Freedom, democracy and social justice are core values of the European Union. As part of the European social model we defend, they do not stop at the factory gate nor at the office door. Being informed, consulted and taking part in any decision which may affect the future of their company, their job and their life is a fundamental right of all European workers. And yet, this right too often remains a pipe dream as workers continue to be involved only after the company has made its decision, being left to deal with the tragic social consequences of large-scale restructuring. In unprecedentedly turbulent times for the EU and an era of massive transformation of our industries, trade union and worker representatives from all over Europe gathered in Brussels to challenge European policy-makers’ inaction and remind them of their responsibility in making workers’ rights for democracy in the workplace a reality.
More than ever, we need our rights to be involved at the early stages of those restructuring plans enforced and strengthened, as this is the only way to socially responsible anticipation and management of change.
Heeding the call of the European Trade Union Confederation (ETUC), trade union representatives and European works council members who defend the interests of millions of workers in multinational companies daily gathered on 10 October in front of the European Parliament to call for More Democracy at Work. On this occasion, the European appeal for More Democracy At Work which has been signed by more than 900 prominent trade unionists, politicians and academics, including MEPs, former Prime Ministers and trade union leaders was handed over to Members of the European Parliament.
When properly applied and complied with, workers’ involvement in the strategic decision-making process of their company at local, national and European levels plays a crucial role in protecting workers’ rights, ensuring companies’ long-term sustainability and fair anticipation and management of change. Democracy at work also paves the way to democracy in our societies which is all the more necessary at a time of rising populism and far-right political ideas.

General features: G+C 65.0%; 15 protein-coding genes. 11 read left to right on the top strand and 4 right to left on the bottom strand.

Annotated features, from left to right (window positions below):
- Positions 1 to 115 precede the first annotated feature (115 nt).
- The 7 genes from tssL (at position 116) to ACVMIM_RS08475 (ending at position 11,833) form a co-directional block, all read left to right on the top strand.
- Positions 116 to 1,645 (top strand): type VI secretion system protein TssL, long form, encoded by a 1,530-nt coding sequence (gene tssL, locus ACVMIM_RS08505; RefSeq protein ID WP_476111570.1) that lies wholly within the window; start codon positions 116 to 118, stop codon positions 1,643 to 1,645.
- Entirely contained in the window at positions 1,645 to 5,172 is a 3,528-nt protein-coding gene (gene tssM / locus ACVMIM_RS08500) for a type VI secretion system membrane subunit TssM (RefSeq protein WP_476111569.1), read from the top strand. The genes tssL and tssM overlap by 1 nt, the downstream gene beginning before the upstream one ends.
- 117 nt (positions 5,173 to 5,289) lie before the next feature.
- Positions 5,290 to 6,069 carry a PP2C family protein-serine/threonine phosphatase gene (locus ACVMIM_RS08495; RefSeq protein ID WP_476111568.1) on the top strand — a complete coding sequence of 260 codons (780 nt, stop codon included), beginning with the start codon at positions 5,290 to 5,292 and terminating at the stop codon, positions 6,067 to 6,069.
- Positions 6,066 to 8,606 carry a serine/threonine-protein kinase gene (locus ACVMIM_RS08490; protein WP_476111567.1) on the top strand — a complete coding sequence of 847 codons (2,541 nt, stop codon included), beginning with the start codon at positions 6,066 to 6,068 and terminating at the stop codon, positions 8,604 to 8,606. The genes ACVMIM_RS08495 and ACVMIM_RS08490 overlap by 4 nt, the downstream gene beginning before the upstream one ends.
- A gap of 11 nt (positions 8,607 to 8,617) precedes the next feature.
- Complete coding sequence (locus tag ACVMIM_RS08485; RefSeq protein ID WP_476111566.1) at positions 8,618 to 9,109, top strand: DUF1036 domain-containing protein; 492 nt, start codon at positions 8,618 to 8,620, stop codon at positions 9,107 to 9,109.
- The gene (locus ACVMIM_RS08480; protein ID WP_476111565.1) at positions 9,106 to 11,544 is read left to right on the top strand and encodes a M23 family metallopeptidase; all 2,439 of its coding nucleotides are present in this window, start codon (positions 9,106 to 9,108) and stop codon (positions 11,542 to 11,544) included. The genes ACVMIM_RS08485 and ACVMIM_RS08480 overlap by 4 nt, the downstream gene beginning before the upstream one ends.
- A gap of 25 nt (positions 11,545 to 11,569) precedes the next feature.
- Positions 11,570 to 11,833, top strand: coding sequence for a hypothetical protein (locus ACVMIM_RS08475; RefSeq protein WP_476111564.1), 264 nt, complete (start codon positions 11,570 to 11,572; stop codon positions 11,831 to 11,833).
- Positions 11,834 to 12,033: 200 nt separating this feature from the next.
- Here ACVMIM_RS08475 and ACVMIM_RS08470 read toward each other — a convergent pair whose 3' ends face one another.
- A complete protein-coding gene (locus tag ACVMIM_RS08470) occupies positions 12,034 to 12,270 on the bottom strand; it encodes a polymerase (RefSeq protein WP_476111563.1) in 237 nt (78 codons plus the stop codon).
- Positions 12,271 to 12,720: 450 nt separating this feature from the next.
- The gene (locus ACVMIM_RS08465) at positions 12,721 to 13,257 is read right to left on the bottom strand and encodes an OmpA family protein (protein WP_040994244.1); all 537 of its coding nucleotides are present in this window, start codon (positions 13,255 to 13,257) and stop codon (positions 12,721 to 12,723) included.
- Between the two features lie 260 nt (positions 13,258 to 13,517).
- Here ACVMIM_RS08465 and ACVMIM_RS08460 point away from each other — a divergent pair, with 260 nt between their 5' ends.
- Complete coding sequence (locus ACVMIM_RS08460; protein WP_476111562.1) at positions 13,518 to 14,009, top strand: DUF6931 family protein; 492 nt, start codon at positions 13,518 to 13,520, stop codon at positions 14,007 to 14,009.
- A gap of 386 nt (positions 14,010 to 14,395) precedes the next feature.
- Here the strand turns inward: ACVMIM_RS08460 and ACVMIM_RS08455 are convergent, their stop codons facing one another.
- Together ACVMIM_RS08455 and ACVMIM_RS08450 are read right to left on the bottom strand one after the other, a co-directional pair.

In practice though, compliance to the letter and spirit of European law for workers’ information, consultation and participation is not always secured, nor are sanctions effective or strong enough to discourage non-compliance by companies. Last but not least, European policy-makers’ and particularly the European Commission’s failure to take or plan any appropriate measure over the past decade to ensure those rights are properly enforced and even strengthened is inexplicable. IndustriAll Europe therefore fully supports the new offensive strategy launched by the ETUC for more democracy at the workplace.
“Our industries are confronted with tumultuous times as they face the manifold challenges of fast-paced digital transformation, adaptation to climate change, ever growing globalisation and political uncertainties (Brexit, upcoming European elections…). Multinational companies in our sectors are thus undergoing permanent restructuring. More than ever, we need our rights to be involved at the early stages of those restructuring plans enforced and strengthened, as this is the only way to socially responsible anticipation and management of change”, stated Luc Triangle, industriAll European Trade Union General Secretary.
“We have supported and coordinated trade union and worker representatives in more than 600 multinational companies, including via European Works Councils, for more than 30 years. Against this practical experience, we can assert that it is no longer time for nice guidelines, handbooks or other soft measures. If European policy-makers are really serious about ensuring that our rights to a voice in company decisions are fully effective and enforced, then there is only one avenue to pursue: legally-binding initiatives to strengthen democracy at the workplace. This means substantial changes in the EWC Directive, substantial improvement in the Company Law Package, and finally, the adoption of a horizontal framework for workers’ right to information, consultation and participation to apply to all multinational companies making use of EU company law instruments”.
European trade unions will consider future actions as part of the ETUC strategy for More Democracy at Work. A delegation of European trade union leaders is to meet Commissioner Thyssen in the coming weeks to further voice our concerns and request a swift political response.